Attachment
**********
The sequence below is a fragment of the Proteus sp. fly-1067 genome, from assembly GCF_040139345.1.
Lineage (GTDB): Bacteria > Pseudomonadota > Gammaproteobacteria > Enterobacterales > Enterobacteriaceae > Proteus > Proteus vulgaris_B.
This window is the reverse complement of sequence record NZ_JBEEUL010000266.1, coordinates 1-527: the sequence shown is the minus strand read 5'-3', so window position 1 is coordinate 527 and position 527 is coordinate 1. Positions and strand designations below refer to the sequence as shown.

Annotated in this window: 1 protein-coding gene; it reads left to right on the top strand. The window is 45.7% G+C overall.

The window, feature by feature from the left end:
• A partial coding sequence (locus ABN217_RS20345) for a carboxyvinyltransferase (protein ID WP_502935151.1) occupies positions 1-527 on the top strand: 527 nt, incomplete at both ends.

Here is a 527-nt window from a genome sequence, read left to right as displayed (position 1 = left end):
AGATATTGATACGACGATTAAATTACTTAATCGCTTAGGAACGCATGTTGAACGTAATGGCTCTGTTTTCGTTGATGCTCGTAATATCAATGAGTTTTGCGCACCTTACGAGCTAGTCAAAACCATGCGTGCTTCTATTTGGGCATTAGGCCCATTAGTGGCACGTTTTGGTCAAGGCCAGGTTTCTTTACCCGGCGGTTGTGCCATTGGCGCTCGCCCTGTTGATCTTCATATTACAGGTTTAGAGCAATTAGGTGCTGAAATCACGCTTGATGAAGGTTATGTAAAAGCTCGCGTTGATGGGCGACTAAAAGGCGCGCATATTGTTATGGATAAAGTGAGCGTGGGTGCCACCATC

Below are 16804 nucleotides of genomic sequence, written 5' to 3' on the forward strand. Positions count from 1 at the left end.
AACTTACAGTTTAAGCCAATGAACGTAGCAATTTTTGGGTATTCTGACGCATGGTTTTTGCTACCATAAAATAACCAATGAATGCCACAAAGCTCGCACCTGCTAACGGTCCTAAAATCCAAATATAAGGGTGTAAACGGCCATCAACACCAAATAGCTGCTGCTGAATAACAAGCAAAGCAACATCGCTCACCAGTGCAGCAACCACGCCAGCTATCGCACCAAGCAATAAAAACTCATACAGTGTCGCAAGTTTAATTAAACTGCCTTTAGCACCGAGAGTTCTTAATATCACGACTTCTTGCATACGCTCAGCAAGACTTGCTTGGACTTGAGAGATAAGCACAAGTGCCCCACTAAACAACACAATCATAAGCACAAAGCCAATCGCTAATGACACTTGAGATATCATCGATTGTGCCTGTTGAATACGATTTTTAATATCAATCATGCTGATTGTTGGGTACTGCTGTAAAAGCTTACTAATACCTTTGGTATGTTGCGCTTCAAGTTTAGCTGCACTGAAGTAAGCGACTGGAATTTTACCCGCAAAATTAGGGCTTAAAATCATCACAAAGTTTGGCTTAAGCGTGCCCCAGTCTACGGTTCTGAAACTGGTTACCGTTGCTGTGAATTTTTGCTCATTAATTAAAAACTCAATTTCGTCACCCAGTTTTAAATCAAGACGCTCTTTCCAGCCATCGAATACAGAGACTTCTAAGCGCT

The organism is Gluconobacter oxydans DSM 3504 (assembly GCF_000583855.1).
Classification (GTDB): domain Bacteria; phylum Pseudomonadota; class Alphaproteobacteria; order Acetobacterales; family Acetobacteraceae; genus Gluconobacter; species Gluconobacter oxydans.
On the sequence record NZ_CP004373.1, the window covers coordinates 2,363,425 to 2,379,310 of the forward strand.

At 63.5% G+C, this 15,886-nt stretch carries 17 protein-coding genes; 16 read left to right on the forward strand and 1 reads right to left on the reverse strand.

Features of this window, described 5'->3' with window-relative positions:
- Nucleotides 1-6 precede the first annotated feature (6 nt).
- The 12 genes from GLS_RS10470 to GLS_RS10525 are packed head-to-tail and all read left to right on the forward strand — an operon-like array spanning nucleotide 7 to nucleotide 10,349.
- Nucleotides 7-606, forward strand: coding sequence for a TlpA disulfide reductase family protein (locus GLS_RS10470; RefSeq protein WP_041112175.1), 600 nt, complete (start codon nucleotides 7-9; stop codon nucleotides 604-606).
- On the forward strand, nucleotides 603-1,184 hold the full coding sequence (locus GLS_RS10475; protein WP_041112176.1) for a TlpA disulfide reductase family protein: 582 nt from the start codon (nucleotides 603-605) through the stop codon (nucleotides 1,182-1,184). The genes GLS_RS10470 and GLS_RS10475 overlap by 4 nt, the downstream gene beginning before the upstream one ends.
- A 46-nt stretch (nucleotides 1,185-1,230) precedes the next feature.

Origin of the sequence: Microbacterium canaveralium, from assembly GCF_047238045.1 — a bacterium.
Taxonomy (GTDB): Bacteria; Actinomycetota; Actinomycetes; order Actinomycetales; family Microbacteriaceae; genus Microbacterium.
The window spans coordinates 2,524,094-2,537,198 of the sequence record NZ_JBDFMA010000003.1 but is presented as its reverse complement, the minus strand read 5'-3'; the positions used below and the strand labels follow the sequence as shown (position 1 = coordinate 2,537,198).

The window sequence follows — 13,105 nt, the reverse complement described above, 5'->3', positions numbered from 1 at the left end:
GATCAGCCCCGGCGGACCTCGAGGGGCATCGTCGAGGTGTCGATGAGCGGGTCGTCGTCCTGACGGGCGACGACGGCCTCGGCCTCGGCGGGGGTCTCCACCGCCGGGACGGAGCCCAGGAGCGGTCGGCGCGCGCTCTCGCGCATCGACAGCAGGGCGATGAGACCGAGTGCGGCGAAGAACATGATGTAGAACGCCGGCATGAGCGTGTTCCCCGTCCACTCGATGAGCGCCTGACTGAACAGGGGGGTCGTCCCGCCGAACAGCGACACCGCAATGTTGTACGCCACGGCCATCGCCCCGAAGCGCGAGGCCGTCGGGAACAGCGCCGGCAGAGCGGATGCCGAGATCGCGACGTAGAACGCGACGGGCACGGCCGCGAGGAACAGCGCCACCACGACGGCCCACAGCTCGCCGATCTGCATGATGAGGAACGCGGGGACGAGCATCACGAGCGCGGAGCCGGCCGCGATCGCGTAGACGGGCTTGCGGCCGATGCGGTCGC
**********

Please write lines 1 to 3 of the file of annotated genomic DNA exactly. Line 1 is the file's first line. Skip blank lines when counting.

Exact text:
The sequence below is a fragment of the Proteus sp. fly-1067 genome, from assembly GCF_040139345.1.
Lineage (GTDB): Bacteria > Pseudomonadota > Gammaproteobacteria > Enterobacterales > Enterobacteriaceae > Proteus > Proteus vulgaris_B.
This window is the reverse complement of sequence record NZ_JBEEUL010000266.1, coordinates 1-527: the sequence shown is the minus strand read 5'-3', so window position 1 is coordinate 527 and position 527 is coordinate 1. Positions and strand designations below refer to the sequence as shown.